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April 9, 2014

Jonathan Tobin: Why Did Kerry Lie About Israeli Blame?

Samuel G. Freedman: A resolution 70 years later for a father's unsettling legacy of ashes from Dachau

Jessica Ivins: A resolution 70 years later for a father's unsettling legacy of ashes from Dachau

Kim Giles: Asking for help is not weakness

Kathy Kristof and Barbara Hoch Marcus: 7 Great Growth Israeli Stocks

Matthew Mientka: How Beans, Peas, And Chickpeas Cleanse Bad Cholesterol and Lowers Risk of Heart Disease

Sabrina Bachai: 5 At-Home Treatments For Headaches

The Kosher Gourmet by Daniel Neman Have yourself a matzo ball: The secrets bubby never told you and recipes she could have never imagined

April 8, 2014

Lori Nawyn: At Your Wit's End and Back: Finding Peace

Susan B. Garland and Rachel L. Sheedy: Strategies Married Couples Can Use to Boost Benefits

David Muhlbaum: Smart Tax Deductions Non-Itemizers Can Claim

Jill Weisenberger, M.S., R.D.N., C.D.E : Before You Lose Your Mental Edge

Dana Dovey: Coffee Drinkers Rejoice! Your Cup Of Joe Can Prevent Death From Liver Disease

Chris Weller: Electric 'Thinking Cap' Puts Your Brain Power Into High Gear

The Kosher Gourmet by Marlene Parrish A gift of hazelnuts keeps giving --- for a variety of nutty recipes: Entree, side, soup, dessert

April 4, 2014

Rabbi David Gutterman: The Word for Nothing Means Everything

Charles Krauthammer: Kerry's folly, Chapter 3

Amy Peterson: A life of love: How to build lasting relationships with your children

John Ericson: Older Women: Save Your Heart, Prevent Stroke Don't Drink Diet

John Ericson: Why 50 million Americans will still have spring allergies after taking meds

Cameron Huddleston: Best and Worst Buys of April 2014

Stacy Rapacon: Great Mutual Funds for Young Investors

Sarah Boesveld: Teacher keeps promise to mail thousands of former students letters written by their past selves

The Kosher Gourmet by Sharon Thompson Anyone can make a salad, you say. But can they make a great salad? (SECRETS, TESTED TECHNIQUES + 4 RECIPES, INCLUDING DRESSINGS)

April 2, 2014

Paul Greenberg: Death and joy in the spring

Dan Barry: Should South Carolina Jews be forced to maintain this chimney built by Germans serving the Nazis?

Mayra Bitsko: Save me! An alien took over my child's personality

Frank Clayton: Get happy: 20 scientifically proven happiness activities

Susan Scutti: It's Genetic! Obesity and the 'Carb Breakdown' Gene

Lecia Bushak: Why Hand Sanitizer May Actually Harm Your Health

Stacy Rapacon: Great Funds You Can Own for $500 or Less

Cameron Huddleston: 7 Ways to Save on Home Decor

The Kosher Gourmet by Steve Petusevsky Exploring ingredients as edible-stuffed containers (TWO RECIPES + TIPS & TECHINQUES)

Jewish World Review August 5, 2013/ 29 Menachem-Av, 5773

Car prowlers taught lesson with call to mom

By Dave Ross




http://www.JewishWorldReview.com | Eliza Webb walked up to her car last month in West Seattle only to discover that somebody had found the door unlocked and ransacked it.


Then Webb's noticed the crook had apparently dropped a major clue: his cell phone. But she didn't call the cops. What followed demonstrates another way to teach a thief a lesson.


"I actually opened it up and I used some social media outlets to track down the owner of the phone, and because this person had their mom listed as a contact, I called their mom."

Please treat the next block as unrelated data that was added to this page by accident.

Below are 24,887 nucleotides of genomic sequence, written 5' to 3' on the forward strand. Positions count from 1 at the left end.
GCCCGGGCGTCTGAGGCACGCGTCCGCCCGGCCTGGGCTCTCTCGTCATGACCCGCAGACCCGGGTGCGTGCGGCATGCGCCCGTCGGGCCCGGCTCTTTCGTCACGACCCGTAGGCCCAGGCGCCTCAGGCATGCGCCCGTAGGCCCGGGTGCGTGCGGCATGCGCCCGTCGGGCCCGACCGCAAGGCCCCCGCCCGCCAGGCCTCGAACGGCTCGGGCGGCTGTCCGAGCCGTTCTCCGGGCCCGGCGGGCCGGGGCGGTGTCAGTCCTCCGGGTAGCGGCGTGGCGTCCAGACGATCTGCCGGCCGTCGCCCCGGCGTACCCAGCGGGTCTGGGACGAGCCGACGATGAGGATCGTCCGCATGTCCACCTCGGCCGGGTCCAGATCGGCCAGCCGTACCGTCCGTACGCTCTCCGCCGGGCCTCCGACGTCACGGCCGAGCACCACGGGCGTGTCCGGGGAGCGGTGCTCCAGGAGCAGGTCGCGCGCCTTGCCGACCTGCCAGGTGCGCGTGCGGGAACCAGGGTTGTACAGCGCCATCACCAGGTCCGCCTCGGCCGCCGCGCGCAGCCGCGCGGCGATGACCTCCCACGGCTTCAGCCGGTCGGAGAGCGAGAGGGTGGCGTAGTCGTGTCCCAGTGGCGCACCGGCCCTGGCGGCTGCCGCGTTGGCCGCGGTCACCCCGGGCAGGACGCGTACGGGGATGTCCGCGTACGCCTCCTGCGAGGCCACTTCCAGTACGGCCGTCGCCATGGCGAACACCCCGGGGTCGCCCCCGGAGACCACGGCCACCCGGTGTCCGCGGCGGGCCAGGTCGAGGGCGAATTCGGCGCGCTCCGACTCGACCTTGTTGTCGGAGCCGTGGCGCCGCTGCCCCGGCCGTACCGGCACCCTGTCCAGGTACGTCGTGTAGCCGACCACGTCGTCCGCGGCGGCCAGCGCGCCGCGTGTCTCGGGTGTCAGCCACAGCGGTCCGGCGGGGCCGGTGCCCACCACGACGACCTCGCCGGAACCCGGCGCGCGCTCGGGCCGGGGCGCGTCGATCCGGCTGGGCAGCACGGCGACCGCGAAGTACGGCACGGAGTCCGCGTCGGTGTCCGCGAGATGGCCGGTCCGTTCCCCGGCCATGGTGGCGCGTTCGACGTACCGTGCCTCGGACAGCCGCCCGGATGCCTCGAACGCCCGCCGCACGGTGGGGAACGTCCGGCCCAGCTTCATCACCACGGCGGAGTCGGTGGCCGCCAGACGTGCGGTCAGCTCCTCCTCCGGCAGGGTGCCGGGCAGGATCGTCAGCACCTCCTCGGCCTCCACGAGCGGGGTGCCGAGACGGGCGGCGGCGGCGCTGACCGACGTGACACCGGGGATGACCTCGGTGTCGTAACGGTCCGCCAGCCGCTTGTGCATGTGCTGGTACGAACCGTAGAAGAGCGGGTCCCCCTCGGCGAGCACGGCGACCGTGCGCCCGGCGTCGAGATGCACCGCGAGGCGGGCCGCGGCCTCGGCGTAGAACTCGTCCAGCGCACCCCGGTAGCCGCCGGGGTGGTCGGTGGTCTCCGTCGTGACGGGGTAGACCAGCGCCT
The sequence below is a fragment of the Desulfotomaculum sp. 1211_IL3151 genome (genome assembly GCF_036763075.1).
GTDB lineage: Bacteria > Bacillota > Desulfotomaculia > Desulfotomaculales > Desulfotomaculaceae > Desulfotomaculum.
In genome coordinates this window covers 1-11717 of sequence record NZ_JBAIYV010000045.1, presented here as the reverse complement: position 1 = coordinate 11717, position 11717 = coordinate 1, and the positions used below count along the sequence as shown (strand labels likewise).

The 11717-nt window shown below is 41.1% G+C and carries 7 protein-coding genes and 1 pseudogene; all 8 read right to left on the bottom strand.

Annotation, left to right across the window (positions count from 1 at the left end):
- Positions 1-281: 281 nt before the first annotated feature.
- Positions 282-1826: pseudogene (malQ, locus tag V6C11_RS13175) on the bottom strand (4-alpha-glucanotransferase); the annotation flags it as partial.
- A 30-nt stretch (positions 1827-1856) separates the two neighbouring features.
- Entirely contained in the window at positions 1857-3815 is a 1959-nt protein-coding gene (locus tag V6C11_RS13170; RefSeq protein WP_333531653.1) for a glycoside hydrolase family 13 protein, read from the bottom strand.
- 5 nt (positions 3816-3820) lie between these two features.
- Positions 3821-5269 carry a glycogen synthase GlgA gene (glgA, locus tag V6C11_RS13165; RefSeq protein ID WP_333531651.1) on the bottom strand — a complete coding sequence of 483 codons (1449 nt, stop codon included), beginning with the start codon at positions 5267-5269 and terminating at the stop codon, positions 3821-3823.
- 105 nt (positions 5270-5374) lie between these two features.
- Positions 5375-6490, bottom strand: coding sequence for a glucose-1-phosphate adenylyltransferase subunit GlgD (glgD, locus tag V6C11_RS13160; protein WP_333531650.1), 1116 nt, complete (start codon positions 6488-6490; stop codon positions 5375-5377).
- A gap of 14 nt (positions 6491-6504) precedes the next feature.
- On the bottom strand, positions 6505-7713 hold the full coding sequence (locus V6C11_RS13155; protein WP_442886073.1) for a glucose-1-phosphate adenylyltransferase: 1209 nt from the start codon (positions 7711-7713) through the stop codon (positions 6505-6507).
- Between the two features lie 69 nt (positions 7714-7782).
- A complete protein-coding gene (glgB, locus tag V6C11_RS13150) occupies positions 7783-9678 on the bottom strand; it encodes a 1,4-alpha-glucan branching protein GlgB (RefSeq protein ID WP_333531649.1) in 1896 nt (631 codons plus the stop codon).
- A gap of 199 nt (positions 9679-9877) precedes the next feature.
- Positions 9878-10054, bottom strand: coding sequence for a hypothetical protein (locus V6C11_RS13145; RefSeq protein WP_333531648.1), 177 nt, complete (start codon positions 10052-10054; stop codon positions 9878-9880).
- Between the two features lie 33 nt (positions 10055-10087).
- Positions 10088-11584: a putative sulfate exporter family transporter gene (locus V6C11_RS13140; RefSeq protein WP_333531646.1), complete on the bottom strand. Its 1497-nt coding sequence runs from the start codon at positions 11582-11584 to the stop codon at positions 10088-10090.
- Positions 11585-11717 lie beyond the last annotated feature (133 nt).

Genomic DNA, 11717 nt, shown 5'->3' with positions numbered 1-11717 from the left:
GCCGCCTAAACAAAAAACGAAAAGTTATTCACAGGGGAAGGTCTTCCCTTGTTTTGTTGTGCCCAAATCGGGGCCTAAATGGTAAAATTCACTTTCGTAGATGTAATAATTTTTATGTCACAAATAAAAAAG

She called his mom.


"It was just some tennis shoes and some sunglasses and I figured I could try and get them back. She invited me to come to their house ... and talk to him. That's what I did," said Webb.


"In the course of talking to him, he was not only extremely remorseful and embarrassed and sort of near tears the whole time, it also came to light that it was not just our car."


It also turned out there were two boys involved.


Webb's husband came up with the idea of encouraging the kids to go door-to-door and return the items they'd taken.


"We could take the kids and apologize and get everybody their stuff back and maybe not have to put this on their record forever," said Webb.


What were the attitudes of the young people when they heard they could go house-to-house and grovel instead of having charges pressed against them?


"It looked like the weight of the world was lifted off their shoulders," said Webb.


Webb went with them to return the items.


"They had the items in hand. They took turns knocking on the door and they said, 'Hi, my name is such and such and there was some break-ins into some unlocked cars last night. We were the ones that were responsible. We're really sorry and apologetic and is any of this yours?'"


Webb said they were really nice, respectful young men from upper-middle class affluent neighborhoods.


"They didn't want for anything. They were literally just bored. It turns out my car was the first one. They saw an opportunity and took it and it really is just the dumbest decision a person can make."


Boredom --- an idle mind is the devil's playground.

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Dave Ross hosts the Morning News on Seattle's KIRO Radio weekdays from 5-9 a.m. He spends his down time tinkering with electronic projects, writing novelty songs, shopping at thrift stores, and playing squash. As an avid hiker, he's earned the title Energizer Bunny from his friends; while they all stop to see stuff along the trail, Dave keeps going and going and going. He enjoys traveling internationally for work and pleasure with memorable stops in Baghdad, Qatar, Israel, Prague, Germany (to cover the Berlin Wall), China, Soviet Union, Niger, Senegal, and Iran.

You can listen to his daily column in audio format by clicking here.


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© 2013, Dave Ross

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